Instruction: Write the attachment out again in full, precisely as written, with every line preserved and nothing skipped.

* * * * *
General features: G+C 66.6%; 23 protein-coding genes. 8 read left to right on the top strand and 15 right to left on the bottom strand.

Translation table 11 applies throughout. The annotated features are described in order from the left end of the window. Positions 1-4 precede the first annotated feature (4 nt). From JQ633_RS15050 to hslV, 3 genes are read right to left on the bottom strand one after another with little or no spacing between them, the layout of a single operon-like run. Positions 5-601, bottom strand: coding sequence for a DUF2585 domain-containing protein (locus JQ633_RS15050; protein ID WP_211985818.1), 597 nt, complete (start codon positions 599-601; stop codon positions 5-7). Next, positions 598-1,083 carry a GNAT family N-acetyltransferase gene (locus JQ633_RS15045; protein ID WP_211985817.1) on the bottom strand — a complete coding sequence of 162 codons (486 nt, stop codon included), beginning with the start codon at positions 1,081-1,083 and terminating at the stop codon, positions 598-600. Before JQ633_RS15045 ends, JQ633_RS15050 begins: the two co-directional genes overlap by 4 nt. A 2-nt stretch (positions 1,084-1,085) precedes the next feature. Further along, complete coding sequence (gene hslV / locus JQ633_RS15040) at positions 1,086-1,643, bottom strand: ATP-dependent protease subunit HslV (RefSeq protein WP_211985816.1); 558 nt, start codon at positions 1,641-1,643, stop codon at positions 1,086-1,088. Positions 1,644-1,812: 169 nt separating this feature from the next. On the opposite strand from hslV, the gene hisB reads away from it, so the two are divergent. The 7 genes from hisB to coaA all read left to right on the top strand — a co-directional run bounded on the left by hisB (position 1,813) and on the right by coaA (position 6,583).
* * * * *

General features: G+C 66.6%; 23 protein-coding genes. 8 read left to right on the top strand and 15 right to left on the bottom strand.

Translation table 11 applies throughout. The annotated features are described in order from the left end of the window. Positions 1-4 precede the first annotated feature (4 nt). From JQ633_RS15050 to hslV, 3 genes are read right to left on the bottom strand one after another with little or no spacing between them, the layout of a single operon-like run. Positions 5-601, bottom strand: coding sequence for a DUF2585 domain-containing protein (locus JQ633_RS15050; protein ID WP_211985818.1), 597 nt, complete (start codon positions 599-601; stop codon positions 5-7). Next, positions 598-1,083 carry a GNAT family N-acetyltransferase gene (locus JQ633_RS15045; protein ID WP_211985817.1) on the bottom strand — a complete coding sequence of 162 codons (486 nt, stop codon included), beginning with the start codon at positions 1,081-1,083 and terminating at the stop codon, positions 598-600. Before JQ633_RS15045 ends, JQ633_RS15050 begins: the two co-directional genes overlap by 4 nt. A 2-nt stretch (positions 1,084-1,085) precedes the next feature. Further along, complete coding sequence (gene hslV / locus JQ633_RS15040) at positions 1,086-1,643, bottom strand: ATP-dependent protease subunit HslV (RefSeq protein WP_211985816.1); 558 nt, start codon at positions 1,641-1,643, stop codon at positions 1,086-1,088. Positions 1,644-1,812: 169 nt separating this feature from the next. On the opposite strand from hslV, the gene hisB reads away from it, so the two are divergent. The 7 genes from hisB to coaA all read left to right on the top strand — a co-directional run bounded on the left by hisB (position 1,813) and on the right by coaA (position 6,583).